13_MoMo_13’s review published on Letterboxd:
It was a cold, rainy day today so I tried to talk my daughter into watching Yojimbo with me; She didn't really want to, so when I offered her the option of The Hidden Fortress instead, she jumped at it due to Misa Uehera's image on the poster. She spent the first twenty minutes asking "Why aren't there any ladies?" but then Princess Yuki showed up and she settled in to really enjoy this timeless adventure movie.
Let that sink in for a minute.
My six year old sat through and enjoyed a 2hr20m foreign, subtitled, black and white film from the 1950's set in feudal Japan.
If that and the fact that I'm also giving it five stars doesn't tell you all you need to know about its entertainment value...well, you're not very bright.
As I'm beginning to consider myself at least moderately well traveled in the films of Akira Kurosawa now, I can confidently say I much prefer his work in this tone than in drama. The Tohoscope Widescreen visuals certainly add to the movies epic fun.
Two bumbling peasants find themselves caught between both sides of a war. Narrowly avoiding death, they find themselves a streak of luck by stumbling onto the hidden gold of the Akizuki clan. However, their luck is short lived as General Rokurota Makabe strides in and leads them into an adventure they never wanted, in protection of the young but great Princess Yuki of the Akizuki clan.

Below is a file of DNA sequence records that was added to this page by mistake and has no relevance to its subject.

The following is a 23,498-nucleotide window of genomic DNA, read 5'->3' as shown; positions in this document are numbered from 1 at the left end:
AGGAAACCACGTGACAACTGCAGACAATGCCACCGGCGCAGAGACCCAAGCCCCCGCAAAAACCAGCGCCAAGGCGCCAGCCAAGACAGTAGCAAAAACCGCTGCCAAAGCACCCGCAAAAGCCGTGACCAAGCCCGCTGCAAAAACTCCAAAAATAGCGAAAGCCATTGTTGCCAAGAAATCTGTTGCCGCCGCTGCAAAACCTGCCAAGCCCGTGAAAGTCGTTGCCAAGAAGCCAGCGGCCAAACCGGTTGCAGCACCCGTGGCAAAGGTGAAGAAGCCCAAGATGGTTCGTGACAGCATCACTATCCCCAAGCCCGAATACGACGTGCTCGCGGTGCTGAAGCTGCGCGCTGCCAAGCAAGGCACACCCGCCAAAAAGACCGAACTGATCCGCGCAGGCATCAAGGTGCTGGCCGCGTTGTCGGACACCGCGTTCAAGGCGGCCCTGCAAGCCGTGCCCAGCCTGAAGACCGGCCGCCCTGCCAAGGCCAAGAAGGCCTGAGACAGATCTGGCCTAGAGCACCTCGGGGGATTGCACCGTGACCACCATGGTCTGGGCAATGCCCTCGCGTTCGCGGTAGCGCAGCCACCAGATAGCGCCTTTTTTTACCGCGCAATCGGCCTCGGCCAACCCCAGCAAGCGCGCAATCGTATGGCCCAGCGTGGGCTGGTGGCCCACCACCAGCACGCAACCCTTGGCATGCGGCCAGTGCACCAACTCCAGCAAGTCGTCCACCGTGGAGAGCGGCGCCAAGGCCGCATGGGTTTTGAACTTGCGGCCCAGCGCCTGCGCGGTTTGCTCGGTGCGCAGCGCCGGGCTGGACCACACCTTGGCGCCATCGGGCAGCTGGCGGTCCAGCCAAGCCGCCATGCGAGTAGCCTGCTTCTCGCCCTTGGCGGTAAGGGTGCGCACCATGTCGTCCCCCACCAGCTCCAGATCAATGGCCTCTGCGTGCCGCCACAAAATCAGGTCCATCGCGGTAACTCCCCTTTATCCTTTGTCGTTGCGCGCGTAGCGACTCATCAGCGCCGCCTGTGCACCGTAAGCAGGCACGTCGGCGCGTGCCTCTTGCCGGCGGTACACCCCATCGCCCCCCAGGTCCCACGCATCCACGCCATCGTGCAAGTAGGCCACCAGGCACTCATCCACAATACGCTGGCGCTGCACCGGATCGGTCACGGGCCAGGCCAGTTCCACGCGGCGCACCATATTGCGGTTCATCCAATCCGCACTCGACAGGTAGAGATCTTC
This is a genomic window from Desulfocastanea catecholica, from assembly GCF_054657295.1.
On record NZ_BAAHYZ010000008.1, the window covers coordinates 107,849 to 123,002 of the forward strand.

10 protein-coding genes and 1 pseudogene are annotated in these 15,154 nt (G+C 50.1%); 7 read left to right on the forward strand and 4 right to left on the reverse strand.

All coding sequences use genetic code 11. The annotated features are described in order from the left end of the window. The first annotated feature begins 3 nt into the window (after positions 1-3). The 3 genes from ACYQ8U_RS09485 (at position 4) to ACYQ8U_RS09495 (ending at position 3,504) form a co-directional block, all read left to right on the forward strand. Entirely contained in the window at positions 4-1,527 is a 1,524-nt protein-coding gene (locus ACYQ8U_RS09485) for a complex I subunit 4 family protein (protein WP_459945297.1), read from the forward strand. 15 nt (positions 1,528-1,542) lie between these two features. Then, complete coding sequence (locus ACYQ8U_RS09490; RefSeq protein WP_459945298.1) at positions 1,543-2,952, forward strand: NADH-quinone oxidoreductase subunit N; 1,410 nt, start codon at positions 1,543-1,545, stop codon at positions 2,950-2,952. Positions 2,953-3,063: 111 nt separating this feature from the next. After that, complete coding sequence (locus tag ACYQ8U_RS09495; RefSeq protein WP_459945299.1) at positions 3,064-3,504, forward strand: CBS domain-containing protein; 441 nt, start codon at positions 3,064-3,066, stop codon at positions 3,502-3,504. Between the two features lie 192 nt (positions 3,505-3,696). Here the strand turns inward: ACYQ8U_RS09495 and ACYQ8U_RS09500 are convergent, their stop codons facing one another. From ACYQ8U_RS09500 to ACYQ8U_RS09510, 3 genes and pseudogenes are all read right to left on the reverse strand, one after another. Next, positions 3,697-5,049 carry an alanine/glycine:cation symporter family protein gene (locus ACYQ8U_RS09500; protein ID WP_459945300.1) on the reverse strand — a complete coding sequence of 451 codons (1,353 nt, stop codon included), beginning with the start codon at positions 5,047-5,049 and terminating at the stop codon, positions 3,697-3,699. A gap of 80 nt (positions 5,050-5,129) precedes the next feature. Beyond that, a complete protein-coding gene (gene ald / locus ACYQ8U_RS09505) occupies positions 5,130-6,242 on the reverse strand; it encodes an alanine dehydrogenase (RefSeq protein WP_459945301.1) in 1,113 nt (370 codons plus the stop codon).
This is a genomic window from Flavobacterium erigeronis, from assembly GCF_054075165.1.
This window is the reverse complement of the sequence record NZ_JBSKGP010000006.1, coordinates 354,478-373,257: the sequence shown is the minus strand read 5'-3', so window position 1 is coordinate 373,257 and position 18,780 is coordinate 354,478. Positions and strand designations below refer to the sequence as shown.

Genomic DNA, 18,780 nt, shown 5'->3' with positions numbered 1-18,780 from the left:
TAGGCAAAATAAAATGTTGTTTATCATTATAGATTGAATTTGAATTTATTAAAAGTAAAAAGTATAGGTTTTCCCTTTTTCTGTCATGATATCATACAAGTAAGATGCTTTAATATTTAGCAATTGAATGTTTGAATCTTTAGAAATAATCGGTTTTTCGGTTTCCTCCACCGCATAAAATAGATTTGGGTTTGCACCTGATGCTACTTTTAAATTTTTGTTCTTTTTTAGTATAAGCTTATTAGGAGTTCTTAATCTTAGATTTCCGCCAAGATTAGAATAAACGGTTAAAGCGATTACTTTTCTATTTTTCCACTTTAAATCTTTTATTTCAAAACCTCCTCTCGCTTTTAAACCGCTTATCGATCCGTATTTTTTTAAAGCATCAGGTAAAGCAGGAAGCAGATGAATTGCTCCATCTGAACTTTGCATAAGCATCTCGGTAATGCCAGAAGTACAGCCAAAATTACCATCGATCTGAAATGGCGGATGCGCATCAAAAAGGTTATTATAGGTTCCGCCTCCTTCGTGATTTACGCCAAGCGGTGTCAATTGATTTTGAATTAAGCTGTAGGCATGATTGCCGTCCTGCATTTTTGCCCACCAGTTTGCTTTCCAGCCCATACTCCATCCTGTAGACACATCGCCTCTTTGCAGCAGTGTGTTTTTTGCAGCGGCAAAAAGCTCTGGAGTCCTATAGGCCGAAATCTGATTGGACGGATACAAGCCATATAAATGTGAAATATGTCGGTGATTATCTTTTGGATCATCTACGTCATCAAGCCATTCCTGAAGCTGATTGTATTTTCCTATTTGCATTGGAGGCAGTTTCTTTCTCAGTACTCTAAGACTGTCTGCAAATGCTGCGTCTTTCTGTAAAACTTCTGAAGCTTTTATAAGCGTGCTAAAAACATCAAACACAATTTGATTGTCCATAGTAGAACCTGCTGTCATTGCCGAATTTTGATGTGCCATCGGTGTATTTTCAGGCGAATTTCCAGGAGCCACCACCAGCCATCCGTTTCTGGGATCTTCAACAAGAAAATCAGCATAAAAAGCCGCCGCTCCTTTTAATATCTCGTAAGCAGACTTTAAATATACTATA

I think I avoided this for a time as I was mistakenly under the impression that George Lucas had ripped the plot of wholesale for Star Wars. Happily, that's not the case and the similarities lie mostly in the tone and the idea of a handful of Rebels hiding out in hostile territory. What a film though!
The petty peasants, Tahei and Matashichi, make for a comedic and relate-able entrance for the audience, as the stature of both Toshiro Mifune's Rokurota and Misa Uehera's Princess Yuki grows continually throughout the movie. Yuki is a great princess, at one moment she is dismissed as too young by her council, in the next she completely reads their moves and outplays them, and her experience in the land and with people shows her deftness as a ruler to be expanding constantly. Mifune rules his early scenes with his usual physicality and command, but once Kurosawa unleashes him into the first action set piece it couldn't be more thrilling.
The Hidden Fortress possesses all the qualities you expect to see in a Kurosawa film of its time, and then some more. It's not just that, it's simply great entertainment. It's not a film you need to work to like, it has the fun, the humour, the intrigue, the natural drama (never overstated) and the action to keep even the most skeptical viewer in deep. A new favourite, and a new experience for my little girl as well!
That's right. By the time all the bad parents are letting their kids watch Child's Play and other shitty horror films, my daughter is going to be fully studied in the Golden Era of Japanese Cinema.